By Peter Caranicas
Accurate labor and production statistics for the entertainment industry will soon be a reality, if all goes according to the plans of the Entertainment Industry Development Corp.’s Entertainment Data Project (EDP). The EIDC recently gave a progress report on EDP’s research and outlined some preliminary findings. Among them:
· The production of U.S. feature films (defined as all films released to theaters) grew from 326 in 1991 to 485 in 2002, a jump of nearly 50 percent at an annual growth rate of about four percent.
· Big-budget features (defined as those costing $36 million and over) were a growing portion of all releases during the same decade, increasing their share by 10 percent to 45 percent.
· The total number of entertainment “establishments” operating in California increased from 11,594 in 1991 to 14,687 in 2001. (An establishment is defined as a physical location where entertainment-related activity takes place. EDP has expanded upon the government’s definitions of such activities to include such entities as broadcast operations, entertainment listings services, etc., to more accurately reflect industry reality.)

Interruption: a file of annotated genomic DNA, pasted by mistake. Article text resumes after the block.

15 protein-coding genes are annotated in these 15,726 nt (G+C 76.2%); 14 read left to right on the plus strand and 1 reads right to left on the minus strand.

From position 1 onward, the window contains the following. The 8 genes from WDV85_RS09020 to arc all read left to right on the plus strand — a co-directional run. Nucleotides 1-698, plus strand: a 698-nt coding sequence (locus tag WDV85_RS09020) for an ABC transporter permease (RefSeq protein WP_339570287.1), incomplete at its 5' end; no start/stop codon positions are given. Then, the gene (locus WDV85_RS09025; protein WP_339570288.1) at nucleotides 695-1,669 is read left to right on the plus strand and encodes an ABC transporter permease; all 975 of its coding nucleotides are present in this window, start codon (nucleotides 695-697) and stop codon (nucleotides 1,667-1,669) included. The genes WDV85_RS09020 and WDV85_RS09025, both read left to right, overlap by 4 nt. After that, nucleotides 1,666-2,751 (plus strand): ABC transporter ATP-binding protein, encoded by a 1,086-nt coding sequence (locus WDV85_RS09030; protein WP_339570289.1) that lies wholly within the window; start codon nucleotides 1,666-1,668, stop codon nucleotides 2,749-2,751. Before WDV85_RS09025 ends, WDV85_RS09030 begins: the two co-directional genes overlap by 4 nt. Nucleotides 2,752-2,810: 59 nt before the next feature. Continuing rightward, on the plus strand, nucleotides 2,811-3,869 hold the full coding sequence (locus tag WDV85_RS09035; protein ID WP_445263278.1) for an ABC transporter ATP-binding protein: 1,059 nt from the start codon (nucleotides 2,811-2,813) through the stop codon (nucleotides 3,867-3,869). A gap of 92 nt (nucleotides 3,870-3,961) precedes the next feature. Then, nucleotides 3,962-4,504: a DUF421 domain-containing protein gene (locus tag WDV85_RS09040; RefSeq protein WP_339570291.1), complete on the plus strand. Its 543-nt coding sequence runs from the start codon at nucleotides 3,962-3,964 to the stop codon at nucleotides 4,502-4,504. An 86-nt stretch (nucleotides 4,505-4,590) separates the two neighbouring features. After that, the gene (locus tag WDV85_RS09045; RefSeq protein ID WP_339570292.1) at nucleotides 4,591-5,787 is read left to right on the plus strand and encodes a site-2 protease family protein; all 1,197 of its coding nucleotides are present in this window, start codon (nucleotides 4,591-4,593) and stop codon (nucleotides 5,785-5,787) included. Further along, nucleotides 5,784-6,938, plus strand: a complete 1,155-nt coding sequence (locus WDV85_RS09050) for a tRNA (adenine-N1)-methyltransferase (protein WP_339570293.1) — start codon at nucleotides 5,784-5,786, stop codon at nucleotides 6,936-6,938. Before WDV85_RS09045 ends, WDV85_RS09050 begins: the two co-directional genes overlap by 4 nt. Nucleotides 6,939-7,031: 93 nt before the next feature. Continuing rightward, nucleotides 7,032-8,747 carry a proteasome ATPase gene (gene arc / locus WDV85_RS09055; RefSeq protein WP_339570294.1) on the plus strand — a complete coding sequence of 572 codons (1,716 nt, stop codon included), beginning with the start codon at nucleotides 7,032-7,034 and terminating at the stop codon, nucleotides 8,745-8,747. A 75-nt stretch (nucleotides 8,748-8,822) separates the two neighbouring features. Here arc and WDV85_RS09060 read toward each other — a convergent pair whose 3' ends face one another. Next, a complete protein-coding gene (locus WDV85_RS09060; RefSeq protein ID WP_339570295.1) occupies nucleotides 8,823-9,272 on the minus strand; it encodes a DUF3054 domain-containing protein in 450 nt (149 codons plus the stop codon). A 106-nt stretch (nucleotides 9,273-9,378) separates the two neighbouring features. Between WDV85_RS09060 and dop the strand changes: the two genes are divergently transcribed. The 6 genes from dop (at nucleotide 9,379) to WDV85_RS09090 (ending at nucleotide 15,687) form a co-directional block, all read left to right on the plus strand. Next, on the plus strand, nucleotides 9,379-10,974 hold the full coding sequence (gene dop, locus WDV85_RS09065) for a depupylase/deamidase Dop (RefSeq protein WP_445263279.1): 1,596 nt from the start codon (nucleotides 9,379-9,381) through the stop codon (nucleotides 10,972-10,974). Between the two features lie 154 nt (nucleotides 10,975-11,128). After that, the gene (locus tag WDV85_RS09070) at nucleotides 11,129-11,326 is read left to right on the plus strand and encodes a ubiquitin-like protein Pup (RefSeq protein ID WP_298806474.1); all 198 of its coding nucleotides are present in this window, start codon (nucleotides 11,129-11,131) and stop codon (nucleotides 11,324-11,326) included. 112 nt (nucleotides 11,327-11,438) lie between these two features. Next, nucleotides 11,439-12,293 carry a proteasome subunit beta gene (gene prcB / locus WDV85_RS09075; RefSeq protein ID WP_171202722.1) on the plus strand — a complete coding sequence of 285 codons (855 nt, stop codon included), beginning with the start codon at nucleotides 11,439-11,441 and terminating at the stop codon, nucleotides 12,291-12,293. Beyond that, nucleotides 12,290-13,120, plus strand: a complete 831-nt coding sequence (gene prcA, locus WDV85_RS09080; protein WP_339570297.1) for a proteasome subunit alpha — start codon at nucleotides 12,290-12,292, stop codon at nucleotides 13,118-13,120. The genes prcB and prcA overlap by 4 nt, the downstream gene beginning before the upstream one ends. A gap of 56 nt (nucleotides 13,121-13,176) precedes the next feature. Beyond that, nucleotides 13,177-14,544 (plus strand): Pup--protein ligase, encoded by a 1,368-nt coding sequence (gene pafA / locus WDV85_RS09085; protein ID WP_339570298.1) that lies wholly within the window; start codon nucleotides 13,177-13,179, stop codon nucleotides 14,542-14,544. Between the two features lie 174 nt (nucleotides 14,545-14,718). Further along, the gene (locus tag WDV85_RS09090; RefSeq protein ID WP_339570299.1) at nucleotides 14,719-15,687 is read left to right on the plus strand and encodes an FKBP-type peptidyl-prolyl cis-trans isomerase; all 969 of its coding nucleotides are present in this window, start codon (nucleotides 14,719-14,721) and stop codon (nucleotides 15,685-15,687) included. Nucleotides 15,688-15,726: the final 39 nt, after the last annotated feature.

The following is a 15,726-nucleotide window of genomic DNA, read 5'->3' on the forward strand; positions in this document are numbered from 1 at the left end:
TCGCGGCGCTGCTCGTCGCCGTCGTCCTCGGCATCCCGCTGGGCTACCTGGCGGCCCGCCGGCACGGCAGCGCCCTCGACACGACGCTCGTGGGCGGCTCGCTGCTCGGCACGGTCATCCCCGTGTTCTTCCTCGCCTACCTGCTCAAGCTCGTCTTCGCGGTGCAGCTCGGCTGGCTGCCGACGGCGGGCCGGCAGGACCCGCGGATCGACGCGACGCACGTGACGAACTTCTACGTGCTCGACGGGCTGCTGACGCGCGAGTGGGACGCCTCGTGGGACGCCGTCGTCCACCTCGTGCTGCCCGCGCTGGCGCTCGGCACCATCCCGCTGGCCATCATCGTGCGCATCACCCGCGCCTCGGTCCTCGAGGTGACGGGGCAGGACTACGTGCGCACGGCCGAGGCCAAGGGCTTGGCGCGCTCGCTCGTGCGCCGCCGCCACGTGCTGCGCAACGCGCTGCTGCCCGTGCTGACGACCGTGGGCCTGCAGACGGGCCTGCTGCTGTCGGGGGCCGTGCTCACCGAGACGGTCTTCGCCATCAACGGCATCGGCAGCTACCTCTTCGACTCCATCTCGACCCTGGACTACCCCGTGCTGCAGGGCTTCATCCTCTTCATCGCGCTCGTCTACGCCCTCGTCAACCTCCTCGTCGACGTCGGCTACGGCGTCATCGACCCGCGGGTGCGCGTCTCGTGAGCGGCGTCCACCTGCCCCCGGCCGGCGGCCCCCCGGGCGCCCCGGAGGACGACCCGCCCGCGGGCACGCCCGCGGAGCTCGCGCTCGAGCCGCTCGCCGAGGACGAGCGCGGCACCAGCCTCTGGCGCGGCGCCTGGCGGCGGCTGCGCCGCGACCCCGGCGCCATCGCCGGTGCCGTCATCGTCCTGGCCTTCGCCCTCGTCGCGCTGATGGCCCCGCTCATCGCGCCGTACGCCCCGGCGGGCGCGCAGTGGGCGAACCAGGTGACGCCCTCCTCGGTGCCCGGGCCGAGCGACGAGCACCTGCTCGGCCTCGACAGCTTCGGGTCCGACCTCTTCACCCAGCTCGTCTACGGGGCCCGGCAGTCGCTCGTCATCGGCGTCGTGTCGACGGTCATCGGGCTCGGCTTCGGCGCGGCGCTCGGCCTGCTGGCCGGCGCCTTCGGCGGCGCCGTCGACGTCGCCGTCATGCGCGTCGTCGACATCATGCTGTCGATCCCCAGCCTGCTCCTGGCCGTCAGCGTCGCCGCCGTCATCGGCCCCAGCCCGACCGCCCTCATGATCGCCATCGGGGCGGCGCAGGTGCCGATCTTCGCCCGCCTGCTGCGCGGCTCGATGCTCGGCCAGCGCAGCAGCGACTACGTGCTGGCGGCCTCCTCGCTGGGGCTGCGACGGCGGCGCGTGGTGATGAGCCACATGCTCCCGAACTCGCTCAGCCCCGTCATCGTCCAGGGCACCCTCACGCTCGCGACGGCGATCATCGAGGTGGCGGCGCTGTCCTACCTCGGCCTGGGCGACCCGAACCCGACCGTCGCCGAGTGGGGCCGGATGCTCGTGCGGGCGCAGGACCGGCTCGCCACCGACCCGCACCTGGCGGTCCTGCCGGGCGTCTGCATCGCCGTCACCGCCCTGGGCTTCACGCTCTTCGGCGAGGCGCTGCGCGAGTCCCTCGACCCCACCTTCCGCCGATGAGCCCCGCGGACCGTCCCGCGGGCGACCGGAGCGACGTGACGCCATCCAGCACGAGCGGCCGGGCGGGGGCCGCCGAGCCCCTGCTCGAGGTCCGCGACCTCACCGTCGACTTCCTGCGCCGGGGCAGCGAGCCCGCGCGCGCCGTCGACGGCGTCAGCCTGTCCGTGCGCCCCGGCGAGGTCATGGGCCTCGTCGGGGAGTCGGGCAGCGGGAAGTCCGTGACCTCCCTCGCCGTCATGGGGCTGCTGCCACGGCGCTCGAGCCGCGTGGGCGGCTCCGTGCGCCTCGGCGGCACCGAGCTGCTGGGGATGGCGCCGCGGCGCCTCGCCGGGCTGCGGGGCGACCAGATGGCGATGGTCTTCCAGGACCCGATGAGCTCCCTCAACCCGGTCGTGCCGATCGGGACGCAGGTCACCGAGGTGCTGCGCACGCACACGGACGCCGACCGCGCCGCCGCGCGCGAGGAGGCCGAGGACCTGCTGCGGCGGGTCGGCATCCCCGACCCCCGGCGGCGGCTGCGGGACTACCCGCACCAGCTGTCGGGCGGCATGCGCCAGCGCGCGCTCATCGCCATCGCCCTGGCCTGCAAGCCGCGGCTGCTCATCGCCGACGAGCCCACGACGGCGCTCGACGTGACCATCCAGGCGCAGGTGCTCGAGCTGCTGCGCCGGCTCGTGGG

· The total number of entertainment-related jobs jumped from 297,000 in 1991 to 363,000 in 2001. Entertainment employment in California grew faster than employment in other sectors during the first part of the period, but fell off in recent years.
· Entertainment payrolls have generally grown faster than entertainment employment, indicating a rise in wages.
· Entertainment employment is dominated by small firms with one to 19 employees.
EIDC emphasized that the data is still incomplete and that the results will be refined in the months ahead. The organization also stated that information relating to features is more complete than information relating to TV projects and commercials, and that this will also be addressed in the future.
EDP was created through a $742,500 two-year state grant in May, 2002, to rectify what EIDC describes as “a dearth of good economic and employment data on this critical California industry.” Its mission is to develop a resource that will provide reliable data about the entertainment industry’s employment and production and to develop an infrastructure for regularly updating and reporting this information.
By Peter Caranicas